Sherubtse College turned 50 on May 26.

The president of the college, Tshering Wangdi, said that this day 50 years ago, through the vision of third Druk Gyalpo, the destiny of a public school was written and named Sherubtse, the peak of learning.

“It was to be a destination for many youth to journey- a journey to be taken by some 10,008 alumni in search of knowledge, a journey of transformation.”

In 1968, the college started as a public school, the first-ever English medium public school. Eight years later Sherubtse was upgraded into a junior college (higher secondary school) and in 1983 started offering bachelors’ courses in affiliation with Delhi University.

In 2003, Sherubtse became a constituent of the Royal University of Bhutan and today with over 1,700 students, is one of the oldest and the biggest liberal arts college in the country.

A former student who went on to become the vice principal of the institute, Lhatu Jamba, said Sherubtse was associated with more of enjoyment than academics during his college days. “Life at schools were so much regulated that once we got into college, we started exploring the freedom that many times led us into trouble,”

Lhatu Jamba, who is now the president of the Gyalposhing College of IT, said Sherubtse has evolved with the changing needs of the students, government and the country. “The facilities at the college is comparable to any south Asian college today,” he said.  “Now the focus has to be on academic excellence to help equip students for the job market.”

Tshering Wangdi said that when the college joined the RUB, there was a shift in the teaching-learning practices, which required students to be more proactive.

He said the college is investing more in a virtual learning environment, which has improved interactions between students and teachers. “With the help of technology, the teaching and learning, sharing of ideas and knowledge, consultation, we have become much closer now than it used to be in the past.”

Some 10,008 students have graduated from the college over the last 50 years.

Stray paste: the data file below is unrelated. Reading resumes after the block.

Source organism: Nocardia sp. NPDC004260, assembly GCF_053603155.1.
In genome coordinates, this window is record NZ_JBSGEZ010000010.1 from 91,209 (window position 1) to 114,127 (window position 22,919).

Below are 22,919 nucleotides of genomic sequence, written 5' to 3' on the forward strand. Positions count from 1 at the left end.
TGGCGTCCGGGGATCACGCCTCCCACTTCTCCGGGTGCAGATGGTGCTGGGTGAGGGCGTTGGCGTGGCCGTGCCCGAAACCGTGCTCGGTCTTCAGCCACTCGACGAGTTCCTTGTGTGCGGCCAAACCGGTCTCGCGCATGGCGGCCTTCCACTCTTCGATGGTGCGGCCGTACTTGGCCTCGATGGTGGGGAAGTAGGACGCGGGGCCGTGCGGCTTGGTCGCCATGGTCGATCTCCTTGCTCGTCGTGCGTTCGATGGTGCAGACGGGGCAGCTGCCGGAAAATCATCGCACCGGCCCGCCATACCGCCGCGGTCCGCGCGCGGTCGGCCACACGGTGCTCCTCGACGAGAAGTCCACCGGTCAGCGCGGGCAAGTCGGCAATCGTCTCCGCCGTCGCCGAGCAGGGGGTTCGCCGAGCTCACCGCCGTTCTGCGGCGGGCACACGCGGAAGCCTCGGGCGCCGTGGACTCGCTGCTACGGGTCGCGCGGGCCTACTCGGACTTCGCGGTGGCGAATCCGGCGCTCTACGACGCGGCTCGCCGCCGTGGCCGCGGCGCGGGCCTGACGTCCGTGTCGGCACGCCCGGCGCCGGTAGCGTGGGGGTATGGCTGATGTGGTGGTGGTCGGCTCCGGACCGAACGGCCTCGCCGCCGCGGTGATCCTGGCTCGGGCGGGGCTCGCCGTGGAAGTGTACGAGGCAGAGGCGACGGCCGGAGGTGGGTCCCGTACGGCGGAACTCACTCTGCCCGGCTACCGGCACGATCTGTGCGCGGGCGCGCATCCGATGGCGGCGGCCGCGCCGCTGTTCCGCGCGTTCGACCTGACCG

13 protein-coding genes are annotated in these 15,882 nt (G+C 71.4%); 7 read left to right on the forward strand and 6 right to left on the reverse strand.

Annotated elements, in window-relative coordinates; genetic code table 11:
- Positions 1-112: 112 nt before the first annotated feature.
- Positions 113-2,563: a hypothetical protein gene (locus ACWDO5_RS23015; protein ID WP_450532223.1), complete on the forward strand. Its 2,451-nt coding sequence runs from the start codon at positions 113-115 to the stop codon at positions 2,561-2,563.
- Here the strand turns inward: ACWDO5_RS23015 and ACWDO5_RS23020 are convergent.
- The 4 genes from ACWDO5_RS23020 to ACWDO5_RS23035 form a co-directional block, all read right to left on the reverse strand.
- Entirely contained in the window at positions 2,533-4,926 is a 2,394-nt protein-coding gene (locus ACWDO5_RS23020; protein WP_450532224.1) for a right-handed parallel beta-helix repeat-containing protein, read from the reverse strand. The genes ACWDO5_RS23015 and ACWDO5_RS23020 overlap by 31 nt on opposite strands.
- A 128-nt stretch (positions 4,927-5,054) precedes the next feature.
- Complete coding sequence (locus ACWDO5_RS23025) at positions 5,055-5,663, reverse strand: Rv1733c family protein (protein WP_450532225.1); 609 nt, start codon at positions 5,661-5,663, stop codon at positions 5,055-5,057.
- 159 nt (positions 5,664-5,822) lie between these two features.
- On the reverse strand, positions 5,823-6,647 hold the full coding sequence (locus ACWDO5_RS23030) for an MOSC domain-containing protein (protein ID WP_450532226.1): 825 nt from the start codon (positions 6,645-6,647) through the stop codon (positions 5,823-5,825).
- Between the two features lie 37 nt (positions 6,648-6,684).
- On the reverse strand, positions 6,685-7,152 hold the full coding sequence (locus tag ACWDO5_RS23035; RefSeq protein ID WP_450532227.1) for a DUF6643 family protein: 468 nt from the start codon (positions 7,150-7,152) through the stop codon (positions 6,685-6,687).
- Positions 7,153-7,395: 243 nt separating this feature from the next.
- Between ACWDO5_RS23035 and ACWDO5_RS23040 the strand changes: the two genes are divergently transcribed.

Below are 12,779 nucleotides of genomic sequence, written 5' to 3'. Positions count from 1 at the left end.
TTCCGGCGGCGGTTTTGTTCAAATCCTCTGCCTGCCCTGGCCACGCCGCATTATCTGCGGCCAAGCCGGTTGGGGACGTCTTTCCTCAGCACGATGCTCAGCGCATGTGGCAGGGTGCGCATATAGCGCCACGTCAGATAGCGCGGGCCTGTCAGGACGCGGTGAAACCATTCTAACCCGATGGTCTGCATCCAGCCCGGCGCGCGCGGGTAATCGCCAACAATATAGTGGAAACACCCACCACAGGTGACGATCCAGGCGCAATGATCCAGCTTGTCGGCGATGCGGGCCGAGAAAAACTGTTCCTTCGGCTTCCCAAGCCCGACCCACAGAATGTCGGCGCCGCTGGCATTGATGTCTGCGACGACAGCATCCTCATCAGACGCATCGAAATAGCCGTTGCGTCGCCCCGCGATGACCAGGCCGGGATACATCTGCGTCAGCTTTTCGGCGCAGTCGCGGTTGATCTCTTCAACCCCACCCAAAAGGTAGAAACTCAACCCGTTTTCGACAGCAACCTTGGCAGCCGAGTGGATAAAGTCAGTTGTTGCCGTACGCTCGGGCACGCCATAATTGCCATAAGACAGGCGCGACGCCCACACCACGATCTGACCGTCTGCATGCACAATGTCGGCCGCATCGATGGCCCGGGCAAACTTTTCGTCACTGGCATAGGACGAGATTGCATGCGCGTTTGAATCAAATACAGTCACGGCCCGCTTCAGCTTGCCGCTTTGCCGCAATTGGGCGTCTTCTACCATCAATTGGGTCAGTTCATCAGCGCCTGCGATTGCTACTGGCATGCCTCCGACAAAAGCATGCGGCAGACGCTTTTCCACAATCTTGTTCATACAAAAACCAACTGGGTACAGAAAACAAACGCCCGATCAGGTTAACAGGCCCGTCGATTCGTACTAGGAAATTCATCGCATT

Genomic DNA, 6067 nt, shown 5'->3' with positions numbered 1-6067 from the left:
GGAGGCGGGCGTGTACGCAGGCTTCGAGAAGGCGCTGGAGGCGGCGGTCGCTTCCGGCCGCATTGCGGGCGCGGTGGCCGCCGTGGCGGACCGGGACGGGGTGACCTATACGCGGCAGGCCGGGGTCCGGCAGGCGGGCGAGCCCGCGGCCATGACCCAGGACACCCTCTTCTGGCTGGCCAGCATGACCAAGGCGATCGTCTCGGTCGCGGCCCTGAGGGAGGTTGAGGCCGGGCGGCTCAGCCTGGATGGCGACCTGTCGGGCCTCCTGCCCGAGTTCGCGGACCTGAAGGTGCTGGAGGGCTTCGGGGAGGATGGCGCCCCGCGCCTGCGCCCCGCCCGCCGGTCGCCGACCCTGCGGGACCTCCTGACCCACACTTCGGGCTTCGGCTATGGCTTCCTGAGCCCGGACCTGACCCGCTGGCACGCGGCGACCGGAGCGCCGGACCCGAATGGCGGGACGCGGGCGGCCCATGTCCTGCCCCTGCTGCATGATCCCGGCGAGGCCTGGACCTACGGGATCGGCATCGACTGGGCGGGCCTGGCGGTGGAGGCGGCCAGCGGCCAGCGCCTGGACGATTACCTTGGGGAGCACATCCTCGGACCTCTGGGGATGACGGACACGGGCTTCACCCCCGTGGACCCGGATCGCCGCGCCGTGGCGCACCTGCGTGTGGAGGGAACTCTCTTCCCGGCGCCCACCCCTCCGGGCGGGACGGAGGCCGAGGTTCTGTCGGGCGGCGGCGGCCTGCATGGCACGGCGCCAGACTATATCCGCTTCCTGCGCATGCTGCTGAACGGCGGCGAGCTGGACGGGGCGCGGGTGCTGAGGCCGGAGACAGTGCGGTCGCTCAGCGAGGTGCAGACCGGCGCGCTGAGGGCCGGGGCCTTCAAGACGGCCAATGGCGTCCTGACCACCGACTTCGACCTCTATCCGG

“In terms of prestige, I think it was a matter of how we look at it. I would personally believe that we still have that stamina and prestige that we once had,” said the president. “One important thing as to why people look up to Sherubtse college is the essence of value and trust.”

He said about 47 percent of people who got through the Royal Civil Service Examinations (RCSE) last year were Sherubtseans.

The president said that almost 90 percent of people who went into teaching were also Sherubtseans. “There were other graduates appearing the examinations but our students have been doing wonderful which is why Sherubtseans are dominating the market and employers still look up to our students.”

He said that of the 19 seats available for Bhutanese for direct masters programme at the South Asian university recently, 17 were Sherubtse students.

It was learnt that Thimphu Techpark has also started organising campus recruitment at the college.

Meanwhile, besides the alumni from Trashigang and nearby places, the celebration saw four former faculties from India take part in the celebrations.

Sanjay Mense, who joined the college in 1985 as a lecturer in the zoology department said that returning to Sherubtse was like a homecoming for him. The professor left the college in 2014.

“Today I can see a lot of infrastructure developments. Several labs, which have been a requirement for many years has started to take shape,” said the 58-year-old. “Of the many changes I have observed, the best one is in the learning system. From a teacher-oriented system then, it has now changed to student-centred learning system which is a positive change.”

Younten Tshedup | Kanglung